Chronic oral potassium (K) loading with subsequent alteration in sodium (Na) intake was accomplished in 12 normal dogs in order to investigate the influence of Na intake on acid-base equilibrium in the chronically K-loaded animal. Chronic K loading (20 mEq/kg/ day) for 7-21 days did not result in alteration in acid-base status as compared to control when adequate Na (2.5 mEq/kg/day) was ingested. Mild steady state metabolic acidosis occurred during Na restriction (10.1 ± 0.3 mEq/liter vs. 21.6 ± 0.3 mEq/liter HCO3, p < 0.001) associated with decreased K excretion (-18 ± 6 mEq/day, p < 0.01) and modest elevation of plasma K (4.4 ± 0.1 vs. 3.9 ± 0.1 mEq/liter, p < 0.01). Metabolic balance studies which were performed in 6 of the animals failed to reveal significant changes in net acid excretion to account for either the persistent acidosis occurring during Na restriction or the correction which occurred with return of dietary Na. These findings demonstrate that acid-base homeostasis may be maintained despite massive chronic K loading in the dog and suggest that this ability may be limited when Na intake is rigidly restricted.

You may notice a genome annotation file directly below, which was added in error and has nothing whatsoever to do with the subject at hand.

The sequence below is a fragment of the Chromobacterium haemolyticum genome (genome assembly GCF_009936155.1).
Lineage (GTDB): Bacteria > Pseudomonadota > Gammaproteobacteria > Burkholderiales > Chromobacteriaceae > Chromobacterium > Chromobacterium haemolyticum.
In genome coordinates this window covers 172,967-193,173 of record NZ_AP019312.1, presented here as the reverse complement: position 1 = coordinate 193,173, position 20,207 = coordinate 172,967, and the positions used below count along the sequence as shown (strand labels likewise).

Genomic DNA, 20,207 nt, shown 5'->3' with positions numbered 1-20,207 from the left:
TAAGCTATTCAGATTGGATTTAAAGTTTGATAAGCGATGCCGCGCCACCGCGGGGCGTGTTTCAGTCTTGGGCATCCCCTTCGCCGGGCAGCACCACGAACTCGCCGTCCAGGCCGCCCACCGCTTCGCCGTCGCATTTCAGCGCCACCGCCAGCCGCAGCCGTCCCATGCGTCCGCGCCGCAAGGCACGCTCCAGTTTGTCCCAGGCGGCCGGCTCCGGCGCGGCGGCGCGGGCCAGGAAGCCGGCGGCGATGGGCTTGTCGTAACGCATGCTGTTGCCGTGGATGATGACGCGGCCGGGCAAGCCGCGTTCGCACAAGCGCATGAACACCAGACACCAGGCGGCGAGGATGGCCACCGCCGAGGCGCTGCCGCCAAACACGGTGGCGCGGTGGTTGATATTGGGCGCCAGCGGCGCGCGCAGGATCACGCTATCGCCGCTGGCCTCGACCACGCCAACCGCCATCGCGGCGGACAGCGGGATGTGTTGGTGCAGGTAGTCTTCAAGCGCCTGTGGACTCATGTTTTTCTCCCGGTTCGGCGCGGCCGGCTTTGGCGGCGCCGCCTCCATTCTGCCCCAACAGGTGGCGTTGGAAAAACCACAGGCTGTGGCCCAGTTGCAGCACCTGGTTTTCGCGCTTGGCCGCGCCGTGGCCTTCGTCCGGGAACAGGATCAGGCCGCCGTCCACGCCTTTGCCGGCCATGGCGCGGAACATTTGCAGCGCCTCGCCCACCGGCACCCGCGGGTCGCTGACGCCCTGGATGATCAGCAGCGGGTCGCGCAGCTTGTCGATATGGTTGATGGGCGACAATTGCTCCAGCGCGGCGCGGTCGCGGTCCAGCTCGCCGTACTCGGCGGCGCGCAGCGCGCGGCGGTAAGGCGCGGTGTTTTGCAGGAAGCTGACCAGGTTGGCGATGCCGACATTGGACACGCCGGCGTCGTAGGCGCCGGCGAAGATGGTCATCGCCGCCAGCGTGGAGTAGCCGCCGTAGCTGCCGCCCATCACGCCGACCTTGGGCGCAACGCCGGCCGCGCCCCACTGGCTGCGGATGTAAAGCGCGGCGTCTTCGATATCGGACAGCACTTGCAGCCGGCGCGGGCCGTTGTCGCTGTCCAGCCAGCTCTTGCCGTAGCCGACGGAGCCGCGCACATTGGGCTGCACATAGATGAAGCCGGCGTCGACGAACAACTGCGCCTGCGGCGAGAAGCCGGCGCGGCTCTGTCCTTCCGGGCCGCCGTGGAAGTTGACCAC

|Original language||English (US)|
|Number of pages||10|
|Journal||Mineral and Electrolyte Metabolism|
|State||Published - Jan 1 1980|
ASJC Scopus subject areas
- Endocrinology, Diabetes and Metabolism